Sunday, April 04, 2010

Aristotle vs. Newton

I took a Shabbat nap yesterday afternoon, and once again dreamed about an analogy between physics and religion which made sense at the time, and which I am now trying to reconstruct. This time around, I was fully asleep, rather than in the liminal space between asleep and awake. I'm not claiming this is the next "Kubla Khan", but putting it out there anyway.

Background for people who aren't living inside my head: The Aristotelian concept of motion was that forces cause motion. In the absence of forces, objects slow to a stop. This was supplanted by Newton's Laws: In the absence of forces, objects at rest stay at rest, and objects in motion continue in the same direction at constant speed. Forces cause a change in velocity. Yet it is well-documented in physics education research that many people continue to hold Aristotelian conceptions. This is understandable, because from our experience of the world, we are familiar with situations where a force must be continuously applied to keep something in motion, and in the absence of that force, the object slows to a stop. The Newtonian response is that, in such situations, other forces (e.g. friction) are acting on the object to slow it down, and the applied force is needed to bring the net force to zero, so that the object can move at constant velocity. Physics education must bring students toward the Newtonian framework, but must do so in a way that helps them make sense of their phenomenological observations within that framework, and should avoid (as Edward F. Redish and David Hammer of the University of Maryland write) "the negative epistemological side effect that students learn to consider their intuitive knowledge and lived experience as irrelevant for physics learning; they learn to set it aside, rather than to draw on and refine it." Toward this end, curricula have been developed (at UMD and elsewhere) that focus on "refining intuition", to (e.g.) reconcile the Newtonian ideas with students' observations that appear to support the Aristotelian framework.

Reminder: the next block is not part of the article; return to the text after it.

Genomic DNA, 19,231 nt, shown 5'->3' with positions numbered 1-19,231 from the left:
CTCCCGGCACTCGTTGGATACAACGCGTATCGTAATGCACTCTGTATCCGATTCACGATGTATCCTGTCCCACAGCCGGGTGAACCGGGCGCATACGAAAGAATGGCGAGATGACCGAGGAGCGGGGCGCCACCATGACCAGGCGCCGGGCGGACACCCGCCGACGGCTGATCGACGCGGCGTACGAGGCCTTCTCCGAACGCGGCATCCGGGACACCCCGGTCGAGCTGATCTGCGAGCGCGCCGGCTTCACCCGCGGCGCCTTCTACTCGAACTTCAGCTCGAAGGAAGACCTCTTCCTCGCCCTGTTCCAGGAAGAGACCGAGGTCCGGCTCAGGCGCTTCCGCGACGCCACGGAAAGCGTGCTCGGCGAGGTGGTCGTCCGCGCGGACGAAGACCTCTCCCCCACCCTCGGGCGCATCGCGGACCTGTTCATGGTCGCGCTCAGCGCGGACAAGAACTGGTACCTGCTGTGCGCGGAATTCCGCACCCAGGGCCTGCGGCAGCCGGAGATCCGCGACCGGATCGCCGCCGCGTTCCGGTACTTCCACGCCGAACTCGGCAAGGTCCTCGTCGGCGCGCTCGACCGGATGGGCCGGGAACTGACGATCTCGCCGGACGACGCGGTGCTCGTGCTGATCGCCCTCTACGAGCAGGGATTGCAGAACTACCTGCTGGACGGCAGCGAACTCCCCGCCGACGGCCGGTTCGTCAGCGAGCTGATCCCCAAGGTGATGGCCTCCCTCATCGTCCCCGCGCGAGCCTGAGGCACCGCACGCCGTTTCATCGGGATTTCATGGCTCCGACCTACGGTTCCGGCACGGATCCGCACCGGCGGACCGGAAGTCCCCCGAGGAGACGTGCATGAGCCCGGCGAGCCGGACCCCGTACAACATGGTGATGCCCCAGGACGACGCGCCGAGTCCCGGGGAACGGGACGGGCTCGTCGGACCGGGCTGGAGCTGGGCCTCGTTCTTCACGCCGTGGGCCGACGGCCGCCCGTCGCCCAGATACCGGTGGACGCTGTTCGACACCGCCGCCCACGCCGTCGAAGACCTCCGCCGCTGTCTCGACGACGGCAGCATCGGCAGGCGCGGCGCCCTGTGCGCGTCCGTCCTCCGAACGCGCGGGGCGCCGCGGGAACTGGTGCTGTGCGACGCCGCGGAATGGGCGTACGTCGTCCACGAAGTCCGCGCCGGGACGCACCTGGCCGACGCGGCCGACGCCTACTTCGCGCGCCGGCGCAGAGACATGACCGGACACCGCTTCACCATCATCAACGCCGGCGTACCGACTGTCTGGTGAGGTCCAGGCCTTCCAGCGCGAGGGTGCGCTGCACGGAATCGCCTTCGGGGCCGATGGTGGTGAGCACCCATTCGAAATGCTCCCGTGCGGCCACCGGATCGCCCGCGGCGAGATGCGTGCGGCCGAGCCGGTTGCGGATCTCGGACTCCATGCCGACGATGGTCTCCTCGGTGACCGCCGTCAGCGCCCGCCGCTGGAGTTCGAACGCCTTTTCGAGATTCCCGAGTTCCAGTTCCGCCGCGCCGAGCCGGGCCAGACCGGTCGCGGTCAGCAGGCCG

So in my dream yesterday, I drew an analogy between these two paradigms (and educational approaches that bridge them) and God's role in the world. On the one hand there is the "Aristotelian" idea that God must be continuously acting in the universe in order for the universe to keep going. On the other hand there is the "Newtonian" idea that God had to act initially to get the universe going, but then, in the absence of a net force, the universe keeps going on its own. So then the big insight (which I don't entirely remember) was how to reconcile the "Newtonian" framework that the universe keeps going on its own with our "Aristotelian" experience that God is continuously acting in the world... or is it the other way around?


  1. What a dream for the Shabbat of Pesach!

  2. Seems like it's the opposite of the situation in physics. In physics, our natural intuition tells us that the universe is Aristotelian, with a force necessary to keep things moving at a constant rate, but on more careful consideration it turns out to be Newtonian. In theology, if you want to call it that, our natural intuition is that the universe keeps going on its own without God having to do anything except maybe occasionally, but on more careful consideration we realize that the universe is theologically Aristotelian, and what we think of as the universe running as its own is really God making the universe run according to its usual pattern.